My case began in late April when, over two months after the demonstration, I was asked to hand myself in for arrest on the day before NUS conference started with deadline of the day of NUS elections. As handing myself in would mean I would have to leave conference, I decided not comply with this request and instead handed myself in after the deadline. Upon arriving at the station I was arrested for public order offences (the charges against me were subsequently changed several times before it got to court). I was released and given bail conditions that banned me from entering campus for any activity ‘unrelated to my terms of employment’ without written consent from the university. This amounted to a ban on me engaging in student union activity the university didn’t approve of. So a few weeks afterwards I was spotted leafleting on campus by university manager Stuart Richards, who immediately called campus police who tracked me down to the Guild, detained me and called their legal department asking “I want to know if I can arrest him,” (note, not “I want to know if I should arrest him” the answer to which was presumably “no” since I was then released.
Prior to this the police investigation into the demonstration (spurred by university accusations of serious assaults since dismissed in court) involved 5am house raids to seize photos of the event and several students’ details being handed over to the police by the university so they could be taken in for questioning (indeed some students were informed that they’d been called in for questioning by the police via emails sent by the university). Dozens of students who attended the demonstration got vague letters from the university hinting at disciplinaries calling them in for talks, most likely to pump them for more information in the hope of finding something incriminating.
Meanwhile the Guild managers and a couple of hostile officers decided for a second time to try and remove me from office. Behind the scenes an intense campaign of vicious rumours (for instance a totally made-up rumour that I had seriously assaulted a female member of university staff, despite the university never officially accusing me of any violent act) was waged amongst the board members to pressure them into dismissing me, which was narrowly defeated but resulted in me being removed from the Trustee Board.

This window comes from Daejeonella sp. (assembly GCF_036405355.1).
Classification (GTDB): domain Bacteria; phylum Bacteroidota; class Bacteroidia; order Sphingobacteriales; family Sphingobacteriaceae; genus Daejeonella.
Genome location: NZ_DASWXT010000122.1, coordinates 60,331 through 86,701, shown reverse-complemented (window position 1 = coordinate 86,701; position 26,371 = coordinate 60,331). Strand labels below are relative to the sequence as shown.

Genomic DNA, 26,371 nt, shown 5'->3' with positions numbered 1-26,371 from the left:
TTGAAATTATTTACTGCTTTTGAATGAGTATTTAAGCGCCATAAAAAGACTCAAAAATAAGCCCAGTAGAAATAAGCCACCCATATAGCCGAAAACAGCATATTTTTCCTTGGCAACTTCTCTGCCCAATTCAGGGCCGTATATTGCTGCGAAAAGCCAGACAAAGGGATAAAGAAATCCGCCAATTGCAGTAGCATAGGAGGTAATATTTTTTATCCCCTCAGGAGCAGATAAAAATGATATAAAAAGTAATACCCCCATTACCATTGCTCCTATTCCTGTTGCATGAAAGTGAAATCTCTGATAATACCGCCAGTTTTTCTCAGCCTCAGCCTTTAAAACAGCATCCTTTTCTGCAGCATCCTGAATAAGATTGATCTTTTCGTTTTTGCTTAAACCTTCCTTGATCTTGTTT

I can’t thank my colleagues in Defend Education Birmingham, Defend the Right to Protest and NCAFC enough for their help during this time. For running on mass to the Guild when I was about to arrested for leafing, convincing me not to resign when I was close to doing so and volunteering to give evidence in court despite lawyers warning them they could face similar prosecutions under section five if they came forward to speak of there part in organising the protest .
This struggle for education is still going on. New students need to get involved for this is not merely about education, it’s about the type of society we live in. The chains of events that have led this are entirely avoidable if we organise to make a better stronger union, which uses its collective weight to be stronger together, rather than attack its own members and weaken our capacity to campaign. It’s clear there are consequences to fighting back and taking action, ones which we can’t necessarily predict or control. It’s easy when thinking about the potential consequences of taking action to develop a sense of vertigo which might prevent us from standing up and walking forward, but the likely of effects of inaction will be more detrimental to us all.
- Legal textbook, “The Law of Public Order and Protest”, http://ukcatalogue.oup.com/product/9780199566143.do#.UHQHWK78nt8